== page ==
Alys Tomlinson is a freelance photographer based in London, who produces images for editorial, design and artistic purposes.
She received a BA (Hons) in Communication and English Literature from the University of Leeds and then went onto to obtain a PG Diploma in Photography at Central Saint Martins (UAL). She was named one of the 3D photographers to watch in 2007 by Photo District News, has been highly commended in the Observer Hodge Award and was the winner of the Flash Forward/Magenta Awards in 2008.
She obtained her first photographic commission whilst living in NYC for a year. On her return to London she went on to build up a network of clients and contacts, as well as a portfolio, whilst working as a part time assistant to other photographers.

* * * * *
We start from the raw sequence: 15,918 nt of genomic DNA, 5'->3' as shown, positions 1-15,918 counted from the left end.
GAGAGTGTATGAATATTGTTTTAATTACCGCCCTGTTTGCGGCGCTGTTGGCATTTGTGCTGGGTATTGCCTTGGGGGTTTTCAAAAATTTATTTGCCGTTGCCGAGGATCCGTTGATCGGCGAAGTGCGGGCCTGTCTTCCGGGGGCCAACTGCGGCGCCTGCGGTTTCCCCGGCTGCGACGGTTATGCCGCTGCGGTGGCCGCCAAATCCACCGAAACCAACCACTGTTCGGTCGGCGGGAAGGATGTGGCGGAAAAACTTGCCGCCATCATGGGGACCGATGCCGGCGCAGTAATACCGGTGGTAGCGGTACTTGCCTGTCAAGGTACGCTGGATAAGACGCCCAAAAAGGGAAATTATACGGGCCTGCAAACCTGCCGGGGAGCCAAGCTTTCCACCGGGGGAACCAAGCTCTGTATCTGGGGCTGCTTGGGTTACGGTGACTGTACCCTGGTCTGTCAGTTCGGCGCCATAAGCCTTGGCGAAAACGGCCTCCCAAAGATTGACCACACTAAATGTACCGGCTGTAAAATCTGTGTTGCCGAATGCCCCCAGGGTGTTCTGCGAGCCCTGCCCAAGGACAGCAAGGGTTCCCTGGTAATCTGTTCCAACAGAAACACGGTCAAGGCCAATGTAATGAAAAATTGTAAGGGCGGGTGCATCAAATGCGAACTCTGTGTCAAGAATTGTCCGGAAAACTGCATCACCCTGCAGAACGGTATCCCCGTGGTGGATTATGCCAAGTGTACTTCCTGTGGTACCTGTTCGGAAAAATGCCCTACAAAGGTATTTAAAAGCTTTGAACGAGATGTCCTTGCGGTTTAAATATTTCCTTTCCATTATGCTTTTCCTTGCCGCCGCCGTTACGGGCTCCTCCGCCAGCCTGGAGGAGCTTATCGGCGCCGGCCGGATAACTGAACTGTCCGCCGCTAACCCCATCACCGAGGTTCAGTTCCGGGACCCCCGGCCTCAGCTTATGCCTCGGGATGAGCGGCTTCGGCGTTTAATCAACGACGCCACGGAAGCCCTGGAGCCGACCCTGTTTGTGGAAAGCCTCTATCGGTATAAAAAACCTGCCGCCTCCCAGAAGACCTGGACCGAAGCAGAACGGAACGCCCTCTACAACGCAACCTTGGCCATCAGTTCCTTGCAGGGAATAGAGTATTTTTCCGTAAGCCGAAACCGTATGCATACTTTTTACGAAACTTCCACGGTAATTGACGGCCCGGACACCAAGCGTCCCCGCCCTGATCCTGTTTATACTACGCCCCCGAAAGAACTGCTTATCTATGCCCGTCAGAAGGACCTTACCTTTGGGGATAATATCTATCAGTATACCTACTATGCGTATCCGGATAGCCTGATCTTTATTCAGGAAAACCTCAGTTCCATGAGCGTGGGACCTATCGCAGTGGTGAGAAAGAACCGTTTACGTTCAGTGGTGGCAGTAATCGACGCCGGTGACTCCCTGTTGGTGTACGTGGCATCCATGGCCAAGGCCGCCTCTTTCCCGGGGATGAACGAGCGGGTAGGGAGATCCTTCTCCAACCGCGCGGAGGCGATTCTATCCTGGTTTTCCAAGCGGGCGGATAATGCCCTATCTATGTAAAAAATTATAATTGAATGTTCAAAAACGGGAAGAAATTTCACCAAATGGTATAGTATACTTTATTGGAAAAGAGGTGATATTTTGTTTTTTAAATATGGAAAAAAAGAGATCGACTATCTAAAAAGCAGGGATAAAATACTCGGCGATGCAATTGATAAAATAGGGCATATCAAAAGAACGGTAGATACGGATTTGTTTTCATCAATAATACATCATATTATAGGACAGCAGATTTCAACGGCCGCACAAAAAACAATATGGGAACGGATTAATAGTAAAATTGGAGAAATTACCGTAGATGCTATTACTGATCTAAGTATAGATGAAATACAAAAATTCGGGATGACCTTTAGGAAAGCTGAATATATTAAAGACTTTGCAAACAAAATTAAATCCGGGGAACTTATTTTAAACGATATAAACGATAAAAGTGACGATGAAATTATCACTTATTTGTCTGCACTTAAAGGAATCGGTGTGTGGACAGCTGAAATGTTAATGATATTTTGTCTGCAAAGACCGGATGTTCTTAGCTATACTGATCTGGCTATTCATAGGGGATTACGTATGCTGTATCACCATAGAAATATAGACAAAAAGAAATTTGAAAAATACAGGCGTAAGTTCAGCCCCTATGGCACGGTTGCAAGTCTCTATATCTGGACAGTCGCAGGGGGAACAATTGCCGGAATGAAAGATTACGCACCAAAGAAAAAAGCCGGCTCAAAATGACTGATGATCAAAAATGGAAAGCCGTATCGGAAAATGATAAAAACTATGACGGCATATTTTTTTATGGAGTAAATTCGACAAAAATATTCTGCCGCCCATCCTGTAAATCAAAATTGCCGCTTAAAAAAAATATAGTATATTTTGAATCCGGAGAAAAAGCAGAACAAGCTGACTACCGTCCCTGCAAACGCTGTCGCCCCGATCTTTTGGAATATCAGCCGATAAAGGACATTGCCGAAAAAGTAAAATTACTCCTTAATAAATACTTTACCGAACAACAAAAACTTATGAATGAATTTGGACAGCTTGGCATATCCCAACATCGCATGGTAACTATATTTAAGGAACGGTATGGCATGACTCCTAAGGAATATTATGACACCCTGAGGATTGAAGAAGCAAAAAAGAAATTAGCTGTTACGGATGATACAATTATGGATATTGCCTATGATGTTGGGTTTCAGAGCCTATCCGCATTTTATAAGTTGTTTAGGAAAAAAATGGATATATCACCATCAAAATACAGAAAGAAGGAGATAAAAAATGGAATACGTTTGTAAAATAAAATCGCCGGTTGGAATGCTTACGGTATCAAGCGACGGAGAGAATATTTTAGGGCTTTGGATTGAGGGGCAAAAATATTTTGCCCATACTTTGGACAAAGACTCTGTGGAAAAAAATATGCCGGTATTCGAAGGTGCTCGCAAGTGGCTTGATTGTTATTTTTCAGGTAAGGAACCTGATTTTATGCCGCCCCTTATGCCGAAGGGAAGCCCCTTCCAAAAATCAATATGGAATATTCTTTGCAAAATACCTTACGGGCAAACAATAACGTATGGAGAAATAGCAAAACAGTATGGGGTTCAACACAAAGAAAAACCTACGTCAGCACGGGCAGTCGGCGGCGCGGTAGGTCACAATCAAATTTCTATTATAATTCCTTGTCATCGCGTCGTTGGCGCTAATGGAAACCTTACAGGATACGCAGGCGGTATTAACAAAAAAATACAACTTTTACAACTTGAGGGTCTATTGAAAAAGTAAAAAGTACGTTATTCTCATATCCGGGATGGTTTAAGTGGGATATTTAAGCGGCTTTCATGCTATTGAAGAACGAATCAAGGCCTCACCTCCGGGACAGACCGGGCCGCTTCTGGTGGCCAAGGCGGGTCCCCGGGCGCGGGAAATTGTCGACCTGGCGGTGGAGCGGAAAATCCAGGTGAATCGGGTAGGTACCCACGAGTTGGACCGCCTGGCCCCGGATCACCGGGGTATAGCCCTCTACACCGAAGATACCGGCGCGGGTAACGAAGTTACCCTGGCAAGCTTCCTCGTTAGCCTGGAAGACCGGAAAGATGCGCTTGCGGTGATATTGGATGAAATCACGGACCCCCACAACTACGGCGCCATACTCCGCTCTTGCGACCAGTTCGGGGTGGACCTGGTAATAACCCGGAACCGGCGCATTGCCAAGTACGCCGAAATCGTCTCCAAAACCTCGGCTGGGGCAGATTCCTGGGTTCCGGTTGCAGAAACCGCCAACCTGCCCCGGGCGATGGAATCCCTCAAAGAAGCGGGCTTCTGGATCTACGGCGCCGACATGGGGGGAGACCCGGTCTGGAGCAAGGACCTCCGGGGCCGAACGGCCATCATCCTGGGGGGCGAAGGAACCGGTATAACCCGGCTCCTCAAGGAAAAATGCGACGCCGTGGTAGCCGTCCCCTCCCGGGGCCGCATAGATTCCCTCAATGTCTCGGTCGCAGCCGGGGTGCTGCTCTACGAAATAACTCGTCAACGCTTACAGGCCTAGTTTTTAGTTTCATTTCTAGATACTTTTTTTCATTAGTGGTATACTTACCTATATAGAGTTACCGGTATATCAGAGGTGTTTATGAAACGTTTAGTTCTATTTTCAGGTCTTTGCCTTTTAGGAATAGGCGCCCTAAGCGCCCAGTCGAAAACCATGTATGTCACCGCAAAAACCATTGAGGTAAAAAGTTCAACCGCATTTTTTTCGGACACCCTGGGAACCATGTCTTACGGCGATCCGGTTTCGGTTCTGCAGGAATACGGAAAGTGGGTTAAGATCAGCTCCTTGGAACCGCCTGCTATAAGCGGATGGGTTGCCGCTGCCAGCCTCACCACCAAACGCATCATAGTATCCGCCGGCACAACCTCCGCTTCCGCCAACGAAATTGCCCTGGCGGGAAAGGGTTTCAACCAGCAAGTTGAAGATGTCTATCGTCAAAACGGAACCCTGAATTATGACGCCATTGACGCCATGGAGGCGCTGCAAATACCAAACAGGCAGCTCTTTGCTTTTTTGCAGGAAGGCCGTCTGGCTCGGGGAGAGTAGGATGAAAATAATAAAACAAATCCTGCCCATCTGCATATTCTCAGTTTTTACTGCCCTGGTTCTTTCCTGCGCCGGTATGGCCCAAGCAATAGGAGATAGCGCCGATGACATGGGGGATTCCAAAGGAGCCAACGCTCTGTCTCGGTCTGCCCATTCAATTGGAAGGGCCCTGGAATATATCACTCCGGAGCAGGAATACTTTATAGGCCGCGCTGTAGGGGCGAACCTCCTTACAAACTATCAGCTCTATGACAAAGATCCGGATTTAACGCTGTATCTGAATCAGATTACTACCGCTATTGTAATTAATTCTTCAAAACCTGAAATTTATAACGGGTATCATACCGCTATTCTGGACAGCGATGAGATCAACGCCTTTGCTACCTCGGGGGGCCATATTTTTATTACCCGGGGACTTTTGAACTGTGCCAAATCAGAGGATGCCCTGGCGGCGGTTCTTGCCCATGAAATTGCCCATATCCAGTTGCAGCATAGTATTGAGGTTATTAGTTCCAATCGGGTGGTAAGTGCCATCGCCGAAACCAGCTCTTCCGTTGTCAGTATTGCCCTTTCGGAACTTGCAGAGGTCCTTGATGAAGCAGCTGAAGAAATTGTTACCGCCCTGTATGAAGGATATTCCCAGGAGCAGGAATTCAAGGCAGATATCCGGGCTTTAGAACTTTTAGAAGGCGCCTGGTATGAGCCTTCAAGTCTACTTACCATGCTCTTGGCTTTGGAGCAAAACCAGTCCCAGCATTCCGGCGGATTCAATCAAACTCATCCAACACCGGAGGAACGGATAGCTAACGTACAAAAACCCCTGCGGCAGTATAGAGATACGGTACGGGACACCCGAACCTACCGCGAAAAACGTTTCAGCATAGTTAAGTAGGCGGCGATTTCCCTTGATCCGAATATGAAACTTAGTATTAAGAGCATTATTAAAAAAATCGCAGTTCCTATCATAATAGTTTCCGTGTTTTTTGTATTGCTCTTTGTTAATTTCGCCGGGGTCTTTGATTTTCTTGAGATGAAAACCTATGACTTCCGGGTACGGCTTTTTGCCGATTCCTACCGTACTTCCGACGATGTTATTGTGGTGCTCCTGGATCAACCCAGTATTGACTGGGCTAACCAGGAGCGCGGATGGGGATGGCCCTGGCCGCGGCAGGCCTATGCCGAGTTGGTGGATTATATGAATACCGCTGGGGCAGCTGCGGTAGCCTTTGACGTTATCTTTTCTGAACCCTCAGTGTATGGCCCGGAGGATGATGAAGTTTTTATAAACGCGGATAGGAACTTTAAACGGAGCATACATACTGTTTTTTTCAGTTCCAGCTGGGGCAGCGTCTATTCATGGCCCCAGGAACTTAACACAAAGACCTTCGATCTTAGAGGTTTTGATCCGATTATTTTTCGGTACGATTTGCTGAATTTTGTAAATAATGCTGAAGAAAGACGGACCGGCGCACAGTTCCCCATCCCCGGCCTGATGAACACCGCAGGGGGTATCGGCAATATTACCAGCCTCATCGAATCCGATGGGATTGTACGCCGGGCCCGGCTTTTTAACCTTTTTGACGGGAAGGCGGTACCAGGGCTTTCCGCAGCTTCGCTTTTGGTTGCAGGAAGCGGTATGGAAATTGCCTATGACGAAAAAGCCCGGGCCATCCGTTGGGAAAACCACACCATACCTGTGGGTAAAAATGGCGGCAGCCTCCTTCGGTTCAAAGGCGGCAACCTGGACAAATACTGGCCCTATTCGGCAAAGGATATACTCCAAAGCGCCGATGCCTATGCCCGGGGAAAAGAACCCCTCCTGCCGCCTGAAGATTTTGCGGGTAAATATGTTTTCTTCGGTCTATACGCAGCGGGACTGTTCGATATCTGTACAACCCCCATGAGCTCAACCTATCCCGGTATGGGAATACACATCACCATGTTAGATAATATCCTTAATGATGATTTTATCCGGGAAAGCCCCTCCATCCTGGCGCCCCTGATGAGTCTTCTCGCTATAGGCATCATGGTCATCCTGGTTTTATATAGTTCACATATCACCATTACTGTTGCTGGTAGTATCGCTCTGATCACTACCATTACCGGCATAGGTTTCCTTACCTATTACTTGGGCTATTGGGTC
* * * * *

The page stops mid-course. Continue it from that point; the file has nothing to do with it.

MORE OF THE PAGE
Her clients include Time Out, Conde Nast, CABE, The Specialist Schools Trust, the Royal College of Art and EDF.
Q. What was it that evoked your passion in Photography?
A. I wasn’t particularly arty at school and my family were more academic than creative, but at university I started to watch a lot of films, go to exhibitions and look at photography books in the library. I enrolled in a photography evening course and was then set a photography project as part of my Communications module. I had to produce images that had evoked a positive and negative feel. I took pictures around my hometown of Brighton with my Dad’s trusty old 35mm Pentax and got really good feedback. The tutor asked if I’d ever considered photography as a career, so I started shooting for the student paper and realised it was something that I really loved.
Q. Do you have any ambitions for your professional career?
A. I would love to have another solo exhibition and a book in the next couple of years. My main ambition is to keep up with the personal projects. I also have a couple of collaborative ideas in mind.
Q. In what ways do you combine your personal and commercial work?